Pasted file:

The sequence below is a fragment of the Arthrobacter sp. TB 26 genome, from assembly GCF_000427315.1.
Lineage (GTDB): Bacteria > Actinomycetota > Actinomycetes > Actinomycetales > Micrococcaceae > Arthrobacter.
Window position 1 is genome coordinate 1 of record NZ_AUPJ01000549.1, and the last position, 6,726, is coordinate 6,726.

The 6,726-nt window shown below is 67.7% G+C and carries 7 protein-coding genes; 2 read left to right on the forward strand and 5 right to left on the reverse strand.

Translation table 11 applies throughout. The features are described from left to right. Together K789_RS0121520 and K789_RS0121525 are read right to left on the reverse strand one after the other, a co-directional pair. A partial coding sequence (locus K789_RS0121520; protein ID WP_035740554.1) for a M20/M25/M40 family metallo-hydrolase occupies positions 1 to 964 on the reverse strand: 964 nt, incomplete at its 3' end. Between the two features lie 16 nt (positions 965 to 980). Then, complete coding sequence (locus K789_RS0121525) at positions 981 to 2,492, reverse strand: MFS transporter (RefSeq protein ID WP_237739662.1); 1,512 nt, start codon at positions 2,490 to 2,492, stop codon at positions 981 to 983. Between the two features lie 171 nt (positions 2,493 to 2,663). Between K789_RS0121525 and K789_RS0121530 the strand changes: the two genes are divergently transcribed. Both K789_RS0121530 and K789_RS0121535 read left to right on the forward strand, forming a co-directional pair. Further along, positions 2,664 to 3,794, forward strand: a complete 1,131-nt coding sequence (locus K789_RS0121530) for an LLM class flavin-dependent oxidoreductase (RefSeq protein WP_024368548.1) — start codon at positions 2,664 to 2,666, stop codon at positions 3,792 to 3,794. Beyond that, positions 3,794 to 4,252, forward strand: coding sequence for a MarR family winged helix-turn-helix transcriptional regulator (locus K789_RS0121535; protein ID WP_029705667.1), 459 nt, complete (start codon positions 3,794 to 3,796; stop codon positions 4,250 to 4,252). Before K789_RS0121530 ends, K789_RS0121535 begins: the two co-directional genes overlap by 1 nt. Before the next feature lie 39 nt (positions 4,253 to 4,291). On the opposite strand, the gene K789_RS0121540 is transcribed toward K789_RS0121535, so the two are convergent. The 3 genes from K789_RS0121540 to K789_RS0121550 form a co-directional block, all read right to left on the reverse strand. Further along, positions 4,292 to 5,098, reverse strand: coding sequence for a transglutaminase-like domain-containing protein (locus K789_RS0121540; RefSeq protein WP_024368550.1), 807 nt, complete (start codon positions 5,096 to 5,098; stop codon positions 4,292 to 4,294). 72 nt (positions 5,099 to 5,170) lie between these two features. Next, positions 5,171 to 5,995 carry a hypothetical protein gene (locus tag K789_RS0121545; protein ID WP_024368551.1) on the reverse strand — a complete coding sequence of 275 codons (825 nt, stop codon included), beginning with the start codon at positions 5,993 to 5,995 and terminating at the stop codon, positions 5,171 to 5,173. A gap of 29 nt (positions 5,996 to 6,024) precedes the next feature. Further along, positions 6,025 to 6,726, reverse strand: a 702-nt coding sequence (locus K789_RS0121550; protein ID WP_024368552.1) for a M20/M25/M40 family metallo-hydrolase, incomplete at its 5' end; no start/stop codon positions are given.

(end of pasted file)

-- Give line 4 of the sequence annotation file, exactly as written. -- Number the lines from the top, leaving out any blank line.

The 6,726-nt window shown below is 67.7% G+C and carries 7 protein-coding genes; 2 read left to right on the forward strand and 5 right to left on the reverse strand.